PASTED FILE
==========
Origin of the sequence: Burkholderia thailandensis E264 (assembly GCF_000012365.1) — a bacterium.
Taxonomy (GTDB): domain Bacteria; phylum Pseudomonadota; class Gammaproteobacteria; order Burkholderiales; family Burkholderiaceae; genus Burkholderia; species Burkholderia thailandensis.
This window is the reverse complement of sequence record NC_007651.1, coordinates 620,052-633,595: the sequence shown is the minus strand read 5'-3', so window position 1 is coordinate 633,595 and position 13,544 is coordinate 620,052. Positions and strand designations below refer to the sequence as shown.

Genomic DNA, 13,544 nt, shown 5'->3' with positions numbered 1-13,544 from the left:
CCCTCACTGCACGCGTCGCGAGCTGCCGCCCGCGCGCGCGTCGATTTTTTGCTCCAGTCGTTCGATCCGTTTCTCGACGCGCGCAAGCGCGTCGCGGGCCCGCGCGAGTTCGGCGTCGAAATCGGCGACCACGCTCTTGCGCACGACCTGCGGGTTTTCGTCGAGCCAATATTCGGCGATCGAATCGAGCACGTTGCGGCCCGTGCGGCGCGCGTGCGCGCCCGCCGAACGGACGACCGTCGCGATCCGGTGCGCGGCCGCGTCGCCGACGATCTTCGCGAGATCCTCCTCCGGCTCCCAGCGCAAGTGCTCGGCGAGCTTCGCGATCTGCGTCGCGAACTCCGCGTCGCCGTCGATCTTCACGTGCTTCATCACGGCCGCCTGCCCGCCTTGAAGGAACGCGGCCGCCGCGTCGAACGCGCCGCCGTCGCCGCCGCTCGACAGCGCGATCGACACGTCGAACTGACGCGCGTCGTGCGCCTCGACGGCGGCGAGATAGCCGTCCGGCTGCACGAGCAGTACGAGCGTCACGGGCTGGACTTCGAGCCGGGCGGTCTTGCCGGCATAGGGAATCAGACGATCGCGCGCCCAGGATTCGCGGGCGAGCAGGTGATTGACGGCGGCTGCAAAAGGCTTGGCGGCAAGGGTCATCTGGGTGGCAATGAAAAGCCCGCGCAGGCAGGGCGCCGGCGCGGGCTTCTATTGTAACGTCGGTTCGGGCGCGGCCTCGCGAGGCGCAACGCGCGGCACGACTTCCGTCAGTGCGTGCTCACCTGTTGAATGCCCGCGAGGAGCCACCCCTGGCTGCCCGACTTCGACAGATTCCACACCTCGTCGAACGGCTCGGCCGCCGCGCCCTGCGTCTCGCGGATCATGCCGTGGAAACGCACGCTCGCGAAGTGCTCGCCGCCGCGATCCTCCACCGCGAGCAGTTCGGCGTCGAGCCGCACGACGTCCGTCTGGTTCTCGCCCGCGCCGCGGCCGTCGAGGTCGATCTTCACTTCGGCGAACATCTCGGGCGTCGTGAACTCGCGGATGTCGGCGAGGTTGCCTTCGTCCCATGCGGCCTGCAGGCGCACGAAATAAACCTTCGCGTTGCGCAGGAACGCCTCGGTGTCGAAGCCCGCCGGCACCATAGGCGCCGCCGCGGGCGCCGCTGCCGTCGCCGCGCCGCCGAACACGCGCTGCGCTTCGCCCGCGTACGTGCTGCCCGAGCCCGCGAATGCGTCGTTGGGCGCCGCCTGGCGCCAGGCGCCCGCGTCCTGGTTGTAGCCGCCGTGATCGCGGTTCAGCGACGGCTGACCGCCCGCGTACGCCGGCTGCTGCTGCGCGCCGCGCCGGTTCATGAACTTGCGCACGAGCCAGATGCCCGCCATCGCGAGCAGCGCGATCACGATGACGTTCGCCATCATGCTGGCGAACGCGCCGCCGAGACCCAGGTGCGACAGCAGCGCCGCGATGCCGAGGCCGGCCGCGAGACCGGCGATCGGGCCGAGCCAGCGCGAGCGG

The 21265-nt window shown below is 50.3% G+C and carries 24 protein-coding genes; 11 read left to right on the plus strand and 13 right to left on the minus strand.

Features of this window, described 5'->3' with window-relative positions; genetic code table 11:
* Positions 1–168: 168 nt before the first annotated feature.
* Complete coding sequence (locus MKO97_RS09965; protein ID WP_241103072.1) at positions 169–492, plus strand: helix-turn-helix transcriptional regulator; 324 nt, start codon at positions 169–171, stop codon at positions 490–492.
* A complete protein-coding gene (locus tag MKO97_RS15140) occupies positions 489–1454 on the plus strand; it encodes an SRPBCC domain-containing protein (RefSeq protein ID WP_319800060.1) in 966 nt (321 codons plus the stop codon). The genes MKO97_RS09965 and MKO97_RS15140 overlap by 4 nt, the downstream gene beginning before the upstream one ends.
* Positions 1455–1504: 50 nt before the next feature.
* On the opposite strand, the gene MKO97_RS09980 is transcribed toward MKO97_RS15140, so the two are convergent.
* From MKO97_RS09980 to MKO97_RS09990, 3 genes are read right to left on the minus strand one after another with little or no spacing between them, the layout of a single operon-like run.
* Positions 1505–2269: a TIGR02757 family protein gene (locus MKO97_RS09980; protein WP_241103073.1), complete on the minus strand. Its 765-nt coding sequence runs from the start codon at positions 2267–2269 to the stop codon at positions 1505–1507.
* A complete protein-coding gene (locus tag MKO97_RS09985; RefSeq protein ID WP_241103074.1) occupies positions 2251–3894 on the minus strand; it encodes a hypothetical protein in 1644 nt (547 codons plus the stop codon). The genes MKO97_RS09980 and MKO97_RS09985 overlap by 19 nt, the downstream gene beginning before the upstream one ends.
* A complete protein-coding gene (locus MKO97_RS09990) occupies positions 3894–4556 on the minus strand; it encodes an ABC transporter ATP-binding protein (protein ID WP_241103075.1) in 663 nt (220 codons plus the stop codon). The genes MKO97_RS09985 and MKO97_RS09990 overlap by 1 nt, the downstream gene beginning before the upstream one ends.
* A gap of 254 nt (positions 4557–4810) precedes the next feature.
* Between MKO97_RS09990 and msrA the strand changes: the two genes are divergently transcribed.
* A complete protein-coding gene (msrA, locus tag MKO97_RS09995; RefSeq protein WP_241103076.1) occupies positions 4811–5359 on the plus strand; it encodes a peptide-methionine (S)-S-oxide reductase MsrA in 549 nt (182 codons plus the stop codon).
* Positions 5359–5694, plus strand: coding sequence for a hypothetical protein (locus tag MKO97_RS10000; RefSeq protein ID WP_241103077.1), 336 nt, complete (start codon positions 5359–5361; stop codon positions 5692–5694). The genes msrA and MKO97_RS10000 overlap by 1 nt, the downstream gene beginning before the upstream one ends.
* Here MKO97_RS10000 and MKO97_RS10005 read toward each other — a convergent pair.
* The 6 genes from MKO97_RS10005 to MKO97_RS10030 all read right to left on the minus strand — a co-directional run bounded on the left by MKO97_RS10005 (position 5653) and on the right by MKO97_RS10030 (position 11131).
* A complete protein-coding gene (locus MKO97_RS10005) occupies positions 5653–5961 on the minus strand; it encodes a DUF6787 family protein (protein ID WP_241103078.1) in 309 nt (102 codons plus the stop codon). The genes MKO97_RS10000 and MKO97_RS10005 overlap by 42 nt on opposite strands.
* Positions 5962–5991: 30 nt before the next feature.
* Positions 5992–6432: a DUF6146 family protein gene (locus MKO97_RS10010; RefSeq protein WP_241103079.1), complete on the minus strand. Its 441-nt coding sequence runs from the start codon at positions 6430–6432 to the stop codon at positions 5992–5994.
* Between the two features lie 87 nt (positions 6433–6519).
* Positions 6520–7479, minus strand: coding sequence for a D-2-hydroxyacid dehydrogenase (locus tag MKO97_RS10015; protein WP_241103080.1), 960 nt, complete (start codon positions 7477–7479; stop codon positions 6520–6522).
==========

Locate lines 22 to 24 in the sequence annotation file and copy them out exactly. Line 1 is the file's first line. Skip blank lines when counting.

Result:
* The 6 genes from MKO97_RS10005 to MKO97_RS10030 all read right to left on the minus strand — a co-directional run bounded on the left by MKO97_RS10005 (position 5653) and on the right by MKO97_RS10030 (position 11131).
* A complete protein-coding gene (locus MKO97_RS10005) occupies positions 5653–5961 on the minus strand; it encodes a DUF6787 family protein (protein ID WP_241103078.1) in 309 nt (102 codons plus the stop codon). The genes MKO97_RS10000 and MKO97_RS10005 overlap by 42 nt on opposite strands.
* Positions 5962–5991: 30 nt before the next feature.